2001 Notebook: Weak XXXIX
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24 September 2001
Glacier Marble Toaster
I normally don’t worry about keeping a tidy desk, as anyone who’s been to my laboratory can verify. And to make matters worse, I recently added a new element to the all the other desktop flotsam and detritus: a marble coaster.

Although I may have something even more useless than a coaster, I can’t think of what it might be. After all, my desk was never pristine when I got it, and a decade of spilled coffee and Rainier Ale have only made the mottled patina more complex.

I allotted scarce desktop real estate to the marble coaster because of its provenance. I found the thin slice of marble high in the mountains of Glacier National Park. Now, whenever I rest a cup of espresso or a pint of beer on the coaster, the beverage tastes a little more efficacious. Why this is, I do not know.

25 September 2001
Defeating Terrorism
Two weeks after the suicide attacks on the east coast, those of us on the west coast are standing up to the terrorists. Of course, we haven’t a clue who the terrorists are, but we do know that they want us to feel terrorized, demoralized, and beaten. My associates and I at the lab are having none of it, though.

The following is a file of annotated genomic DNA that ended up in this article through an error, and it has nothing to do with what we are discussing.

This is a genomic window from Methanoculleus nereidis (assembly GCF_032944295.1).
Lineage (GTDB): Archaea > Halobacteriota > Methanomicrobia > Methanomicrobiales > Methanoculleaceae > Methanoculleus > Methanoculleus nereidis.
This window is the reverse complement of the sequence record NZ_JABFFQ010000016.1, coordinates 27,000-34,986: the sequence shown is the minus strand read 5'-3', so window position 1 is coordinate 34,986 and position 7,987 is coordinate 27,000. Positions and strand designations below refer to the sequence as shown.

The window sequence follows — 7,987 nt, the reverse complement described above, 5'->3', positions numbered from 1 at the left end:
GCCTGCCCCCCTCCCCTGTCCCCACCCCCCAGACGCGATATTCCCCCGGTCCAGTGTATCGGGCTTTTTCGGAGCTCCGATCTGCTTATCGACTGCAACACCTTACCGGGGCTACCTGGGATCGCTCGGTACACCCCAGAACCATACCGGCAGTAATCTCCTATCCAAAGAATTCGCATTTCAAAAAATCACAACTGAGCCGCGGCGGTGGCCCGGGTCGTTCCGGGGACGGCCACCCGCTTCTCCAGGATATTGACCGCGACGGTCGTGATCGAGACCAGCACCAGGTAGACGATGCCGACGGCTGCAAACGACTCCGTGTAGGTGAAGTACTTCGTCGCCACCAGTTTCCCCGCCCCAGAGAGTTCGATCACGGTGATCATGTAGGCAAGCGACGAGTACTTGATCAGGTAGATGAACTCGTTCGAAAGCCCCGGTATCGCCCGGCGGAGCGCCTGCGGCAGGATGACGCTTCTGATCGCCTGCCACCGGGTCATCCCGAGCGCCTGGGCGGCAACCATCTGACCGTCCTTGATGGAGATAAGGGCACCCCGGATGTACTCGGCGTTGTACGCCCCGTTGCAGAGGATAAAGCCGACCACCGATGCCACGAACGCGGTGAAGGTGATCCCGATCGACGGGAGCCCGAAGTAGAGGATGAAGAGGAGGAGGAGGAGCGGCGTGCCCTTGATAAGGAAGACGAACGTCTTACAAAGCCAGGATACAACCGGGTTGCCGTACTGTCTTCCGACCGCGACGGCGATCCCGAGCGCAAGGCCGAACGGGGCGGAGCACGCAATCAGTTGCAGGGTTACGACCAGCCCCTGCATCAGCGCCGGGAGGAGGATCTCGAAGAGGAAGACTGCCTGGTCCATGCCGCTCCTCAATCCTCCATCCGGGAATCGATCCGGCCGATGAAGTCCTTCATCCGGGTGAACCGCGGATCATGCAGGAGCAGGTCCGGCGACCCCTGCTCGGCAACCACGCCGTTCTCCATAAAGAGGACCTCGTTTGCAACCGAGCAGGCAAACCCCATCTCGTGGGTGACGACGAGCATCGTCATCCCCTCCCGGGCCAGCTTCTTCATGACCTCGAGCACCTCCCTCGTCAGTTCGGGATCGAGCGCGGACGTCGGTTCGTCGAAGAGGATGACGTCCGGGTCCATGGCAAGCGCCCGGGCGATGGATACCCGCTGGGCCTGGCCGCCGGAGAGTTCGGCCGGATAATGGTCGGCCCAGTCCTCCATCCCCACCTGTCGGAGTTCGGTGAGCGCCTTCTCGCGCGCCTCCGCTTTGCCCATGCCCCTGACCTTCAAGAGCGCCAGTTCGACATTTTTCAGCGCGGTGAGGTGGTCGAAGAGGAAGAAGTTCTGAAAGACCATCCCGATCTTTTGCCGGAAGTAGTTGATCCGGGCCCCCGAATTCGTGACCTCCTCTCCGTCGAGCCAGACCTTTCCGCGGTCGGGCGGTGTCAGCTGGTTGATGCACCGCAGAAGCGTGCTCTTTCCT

“If I don’t eat a sixth slice of pizza,” said Cliff, “then the terrorists will have won.”

“If the terrorists think we’re going to end the party before one in the morning,” Debby said belligerently, “then they’d better think again.”

“Leaving a can of Rainier Ale unopened tonight is the same thing as waving a white flag,” I added.

Although I’ve always been a pacifist, mostly, I think I’ll enjoy the war on terrorism until someone gets hurt.

26 September 2001
A Short Visit to the San Francisco Museum of Modern Art
A friend of mine gave me a pass to the San Francisco Museum of Modern Art, so I decided to have a look at the big Ansel Adams exhibit.